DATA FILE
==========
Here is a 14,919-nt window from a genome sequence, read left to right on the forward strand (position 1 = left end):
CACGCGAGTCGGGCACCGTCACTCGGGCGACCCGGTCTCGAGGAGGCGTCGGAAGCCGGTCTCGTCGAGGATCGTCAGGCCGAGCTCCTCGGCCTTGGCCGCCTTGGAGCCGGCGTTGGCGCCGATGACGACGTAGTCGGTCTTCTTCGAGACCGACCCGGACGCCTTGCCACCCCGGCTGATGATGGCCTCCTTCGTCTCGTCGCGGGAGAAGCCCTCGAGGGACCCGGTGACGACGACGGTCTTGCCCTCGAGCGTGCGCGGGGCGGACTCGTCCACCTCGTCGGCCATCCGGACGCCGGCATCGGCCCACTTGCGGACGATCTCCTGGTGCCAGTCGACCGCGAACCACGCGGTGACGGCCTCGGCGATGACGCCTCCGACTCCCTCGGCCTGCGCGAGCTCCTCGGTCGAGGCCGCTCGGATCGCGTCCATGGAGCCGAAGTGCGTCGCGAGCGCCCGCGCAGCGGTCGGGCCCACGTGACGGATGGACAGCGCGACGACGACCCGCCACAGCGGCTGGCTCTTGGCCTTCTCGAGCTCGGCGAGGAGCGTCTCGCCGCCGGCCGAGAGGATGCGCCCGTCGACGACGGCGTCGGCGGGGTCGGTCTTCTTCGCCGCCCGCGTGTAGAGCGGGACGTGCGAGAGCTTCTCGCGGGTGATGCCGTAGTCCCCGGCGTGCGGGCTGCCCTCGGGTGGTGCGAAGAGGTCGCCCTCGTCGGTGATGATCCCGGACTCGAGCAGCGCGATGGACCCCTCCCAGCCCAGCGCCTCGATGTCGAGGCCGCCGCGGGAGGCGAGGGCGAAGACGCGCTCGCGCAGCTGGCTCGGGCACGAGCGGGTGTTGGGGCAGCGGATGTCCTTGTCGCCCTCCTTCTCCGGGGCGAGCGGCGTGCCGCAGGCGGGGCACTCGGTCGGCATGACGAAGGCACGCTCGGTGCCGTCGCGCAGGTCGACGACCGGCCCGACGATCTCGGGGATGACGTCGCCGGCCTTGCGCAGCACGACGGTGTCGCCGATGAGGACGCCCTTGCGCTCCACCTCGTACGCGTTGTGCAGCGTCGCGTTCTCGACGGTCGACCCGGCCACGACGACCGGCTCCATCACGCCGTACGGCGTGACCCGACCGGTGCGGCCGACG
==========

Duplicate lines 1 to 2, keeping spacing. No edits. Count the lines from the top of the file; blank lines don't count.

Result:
Here is a 14,919-nt window from a genome sequence, read left to right on the forward strand (position 1 = left end):
CACGCGAGTCGGGCACCGTCACTCGGGCGACCCGGTCTCGAGGAGGCGTCGGAAGCCGGTCTCGTCGAGGATCGTCAGGCCGAGCTCCTCGGCCTTGGCCGCCTTGGAGCCGGCGTTGGCGCCGATGACGACGTAGTCGGTCTTCTTCGAGACCGACCCGGACGCCTTGCCACCCCGGCTGATGATGGCCTCCTTCGTCTCGTCGCGGGAGAAGCCCTCGAGGGACCCGGTGACGACGACGGTCTTGCCCTCGAGCGTGCGCGGGGCGGACTCGTCCACCTCGTCGGCCATCCGGACGCCGGCATCGGCCCACTTGCGGACGATCTCCTGGTGCCAGTCGACCGCGAACCACGCGGTGACGGCCTCGGCGATGACGCCTCCGACTCCCTCGGCCTGCGCGAGCTCCTCGGTCGAGGCCGCTCGGATCGCGTCCATGGAGCCGAAGTGCGTCGCGAGCGCCCGCGCAGCGGTCGGGCCCACGTGACGGATGGACAGCGCGACGACGACCCGCCACAGCGGCTGGCTCTTGGCCTTCTCGAGCTCGGCGAGGAGCGTCTCGCCGCCGGCCGAGAGGATGCGCCCGTCGACGACGGCGTCGGCGGGGTCGGTCTTCTTCGCCGCCCGCGTGTAGAGCGGGACGTGCGAGAGCTTCTCGCGGGTGATGCCGTAGTCCCCGGCGTGCGGGCTGCCCTCGGGTGGTGCGAAGAGGTCGCCCTCGTCGGTGATGATCCCGGACTCGAGCAGCGCGATGGACCCCTCCCAGCCCAGCGCCTCGATGTCGAGGCCGCCGCGGGAGGCGAGGGCGAAGACGCGCTCGCGCAGCTGGCTCGGGCACGAGCGGGTGTTGGGGCAGCGGATGTCCTTGTCGCCCTCCTTCTCCGGGGCGAGCGGCGTGCCGCAGGCGGGGCACTCGGTCGGCATGACGAAGGCACGCTCGGTGCCGTCGCGCAGGTCGACGACCGGCCCGACGATCTCGGGGATGACGTCGCCGGCCTTGCGCAGCACGACGGTGTCGCCGATGAGGACGCCCTTGCGCTCCACCTCGTACGCGTTGTGCAGCGTCGCGTTCTCGACGGTCGACCCGGCCACGACGACCGGCTCCATCACGCCGTACGGCGTGACCCGACCGGTGCGGCCGACG